Philadelphia Regulates Brotherly Love to Curb Homeless Picnics
When Philadelphia’s spring dogwoods blossom, Brian Jenkins will head to a triangular greenway on the Benjamin Franklin Parkway just before dusk and help set up two long, cloth-covered tables where cornbread, grilled Tilapia and peach cobbler are served to the homeless.
The outdoor feeding that begins each May includes music, sometimes a banjo-strumming gospel singer or a sound system and a choir. Parents come with children in tow, and while some have found a place to sleep, in an economy still recovering from recession, more are in need of something to eat.
This year, the annual ritual has sparked a clash between groups such as Chosen 300 Ministries Inc., where Jenkins works, and Mayor Michael Nutter. The city has banned feedings in city parks, except for family picnics and public events, and is considering rules to protect the homeless from foodborne illness. Jenkins says the requirements, such as preparing items in approved facilities and attending food-safety classes, are a ploy to rid tourist areas of people deemed an eyesore.
“Jesus didn’t have to go to an approved kitchen,” Jenkins said. “If I have to pay a fine, then I will. I’m still going to feed outside, the way I always have. I’ll just put up a sign that says ‘God’s Family Picnic.’”
Philadelphia’s city leaders are entering a showdown that’s playing out across the U.S., according to advocates for the homeless. Dallas has implemented food-safety requirements and cities such as Middletown, Connecticut (STOCT1), and Nashville, Tennessee (STOTN1), have stopped food distribution that didn’t comply with public health codes. The churches and ministries aren’t going quietly.
“This is nationally very tense,” Philadelphia Health Commissioner Donald Schwarz said in an interview.
Homeless advocates say it’s not the cost that’s bothering them, since many municipalities are offering food-training classes for free. Instead, they’re concerned the bureaucratic intrusions will cause some small operations, such as those that don’t have access to approved kitchens, to shut down.
Philadelphia’s Board of Health is scheduled today to consider additional food-safety standards for feeding three or more people outside, including a mandatory permit. Nutter said another policy change that bans outdoor feeding at city parks will increase “the health, safety, dignity and support” for the homeless.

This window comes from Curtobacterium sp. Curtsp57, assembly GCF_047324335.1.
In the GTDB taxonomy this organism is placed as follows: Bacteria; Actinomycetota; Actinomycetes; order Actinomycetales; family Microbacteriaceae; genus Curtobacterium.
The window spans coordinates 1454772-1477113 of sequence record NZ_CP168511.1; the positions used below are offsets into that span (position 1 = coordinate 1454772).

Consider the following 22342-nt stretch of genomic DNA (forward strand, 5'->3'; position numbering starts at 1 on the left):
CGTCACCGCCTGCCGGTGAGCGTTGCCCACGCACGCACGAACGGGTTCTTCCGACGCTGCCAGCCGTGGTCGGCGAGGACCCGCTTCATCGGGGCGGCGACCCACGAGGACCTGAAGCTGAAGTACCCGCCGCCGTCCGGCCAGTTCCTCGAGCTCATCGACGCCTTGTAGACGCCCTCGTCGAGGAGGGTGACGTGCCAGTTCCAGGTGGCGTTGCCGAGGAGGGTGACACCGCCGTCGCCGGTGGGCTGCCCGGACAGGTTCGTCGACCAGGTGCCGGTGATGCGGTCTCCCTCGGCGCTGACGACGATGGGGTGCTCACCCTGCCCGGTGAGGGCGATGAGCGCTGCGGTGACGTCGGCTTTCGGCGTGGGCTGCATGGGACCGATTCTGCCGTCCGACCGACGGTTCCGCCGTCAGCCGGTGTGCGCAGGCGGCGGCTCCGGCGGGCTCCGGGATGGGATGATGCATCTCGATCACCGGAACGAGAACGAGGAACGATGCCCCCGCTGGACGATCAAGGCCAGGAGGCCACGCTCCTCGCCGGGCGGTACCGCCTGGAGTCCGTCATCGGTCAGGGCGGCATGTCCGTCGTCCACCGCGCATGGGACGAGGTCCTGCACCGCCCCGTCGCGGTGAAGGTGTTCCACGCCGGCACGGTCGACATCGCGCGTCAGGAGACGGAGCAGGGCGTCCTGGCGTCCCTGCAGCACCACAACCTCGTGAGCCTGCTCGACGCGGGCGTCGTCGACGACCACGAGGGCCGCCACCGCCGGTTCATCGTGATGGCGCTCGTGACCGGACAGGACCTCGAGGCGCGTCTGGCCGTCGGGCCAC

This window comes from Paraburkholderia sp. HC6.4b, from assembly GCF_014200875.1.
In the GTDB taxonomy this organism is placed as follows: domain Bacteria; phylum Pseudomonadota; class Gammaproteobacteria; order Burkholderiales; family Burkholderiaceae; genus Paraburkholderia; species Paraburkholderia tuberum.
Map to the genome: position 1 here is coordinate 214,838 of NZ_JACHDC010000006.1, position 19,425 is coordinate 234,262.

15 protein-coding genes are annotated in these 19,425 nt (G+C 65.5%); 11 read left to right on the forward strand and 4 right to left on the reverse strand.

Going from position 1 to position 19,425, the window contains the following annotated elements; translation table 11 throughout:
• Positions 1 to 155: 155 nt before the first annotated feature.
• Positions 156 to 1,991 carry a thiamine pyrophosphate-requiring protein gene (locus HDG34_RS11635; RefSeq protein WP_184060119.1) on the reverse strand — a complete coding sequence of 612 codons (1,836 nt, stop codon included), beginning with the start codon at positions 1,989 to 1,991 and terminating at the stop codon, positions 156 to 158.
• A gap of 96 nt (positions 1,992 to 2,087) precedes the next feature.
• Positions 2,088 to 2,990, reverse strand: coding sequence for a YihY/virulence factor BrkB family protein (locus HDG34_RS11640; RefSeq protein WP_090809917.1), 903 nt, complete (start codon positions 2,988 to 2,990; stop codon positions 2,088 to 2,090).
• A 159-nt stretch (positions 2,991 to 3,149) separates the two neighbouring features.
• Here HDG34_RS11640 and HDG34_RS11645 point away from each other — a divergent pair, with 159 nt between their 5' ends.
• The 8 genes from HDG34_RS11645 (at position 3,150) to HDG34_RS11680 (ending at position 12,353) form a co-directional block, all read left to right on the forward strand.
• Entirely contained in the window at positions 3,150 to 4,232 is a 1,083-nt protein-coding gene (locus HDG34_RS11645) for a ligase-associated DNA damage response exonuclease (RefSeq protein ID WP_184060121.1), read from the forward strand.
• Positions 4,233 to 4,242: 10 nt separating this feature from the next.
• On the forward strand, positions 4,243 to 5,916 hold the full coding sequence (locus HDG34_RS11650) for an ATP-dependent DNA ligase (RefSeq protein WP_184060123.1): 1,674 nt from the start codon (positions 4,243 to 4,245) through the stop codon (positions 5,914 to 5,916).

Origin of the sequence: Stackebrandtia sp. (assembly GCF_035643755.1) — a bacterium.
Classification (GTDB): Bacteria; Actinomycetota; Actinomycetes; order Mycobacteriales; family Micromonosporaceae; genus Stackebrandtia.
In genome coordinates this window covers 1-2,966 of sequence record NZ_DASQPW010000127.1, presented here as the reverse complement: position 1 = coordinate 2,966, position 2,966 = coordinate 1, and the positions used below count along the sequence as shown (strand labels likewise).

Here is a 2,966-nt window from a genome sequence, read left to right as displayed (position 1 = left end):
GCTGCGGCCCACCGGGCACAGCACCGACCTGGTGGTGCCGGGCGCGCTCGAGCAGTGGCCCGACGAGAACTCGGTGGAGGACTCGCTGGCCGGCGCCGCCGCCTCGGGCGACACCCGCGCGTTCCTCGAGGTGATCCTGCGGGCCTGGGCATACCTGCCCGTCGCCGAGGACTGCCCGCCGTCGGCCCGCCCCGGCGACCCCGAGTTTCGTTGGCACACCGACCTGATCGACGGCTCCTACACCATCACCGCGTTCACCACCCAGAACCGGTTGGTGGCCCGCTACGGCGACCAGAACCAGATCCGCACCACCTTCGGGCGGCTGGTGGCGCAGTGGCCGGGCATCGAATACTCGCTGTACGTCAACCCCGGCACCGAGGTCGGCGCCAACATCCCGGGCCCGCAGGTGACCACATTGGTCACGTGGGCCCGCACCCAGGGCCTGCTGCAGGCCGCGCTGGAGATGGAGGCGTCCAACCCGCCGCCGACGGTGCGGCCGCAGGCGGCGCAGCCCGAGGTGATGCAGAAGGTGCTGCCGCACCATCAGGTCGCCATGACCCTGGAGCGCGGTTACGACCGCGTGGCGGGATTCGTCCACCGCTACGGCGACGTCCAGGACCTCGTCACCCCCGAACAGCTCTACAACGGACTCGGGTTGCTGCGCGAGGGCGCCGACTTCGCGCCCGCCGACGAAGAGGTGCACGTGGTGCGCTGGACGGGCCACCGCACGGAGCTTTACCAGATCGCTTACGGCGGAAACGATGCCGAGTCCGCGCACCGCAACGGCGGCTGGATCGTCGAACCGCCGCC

“It’s not about who is on the parkway but how it is used,” Nutter said in prepared remarks March 15 announcing his policy changes. “Providing food to those who are hungry must not be about opening the car trunk, handing out a bunch of sandwiches and then driving off into a dark and rainy night.”
Houston Mayor Annise Parker has also been the target of criticism as her city considers restrictions on homemade meals.
“People have the best intentions, but you leave food out for four hours or don’t store it properly, it can be severe,” Jessica Michan, the mayor’s spokeswoman, said in an interview.
Houston this month considered making those who feed the homeless register, banning the storage or preparation of food in private homes and requiring that one person obtain food-safety training. Fines would have been as much as $2,000.
The proposal has been amended and now makes food-safety training voluntary, with violations of as much as $500 if permission to serve food isn’t obtained by the property owner. Hearings have brought crowds of almost 100 people and left one lawmaker in tears.
The measure was intended to protect the homeless, who may have less access to health care or be more at risk of complications if they develop foodborne illnesses, Michan said.
“It’s a red herring,” Randall Kallinen, a civil rights lawyer in Houston who has organized opposition to the city’s plans, said in an interview. “They can’t provide one example where someone got injured or sick. This is really a way to push homeless out of downtown.”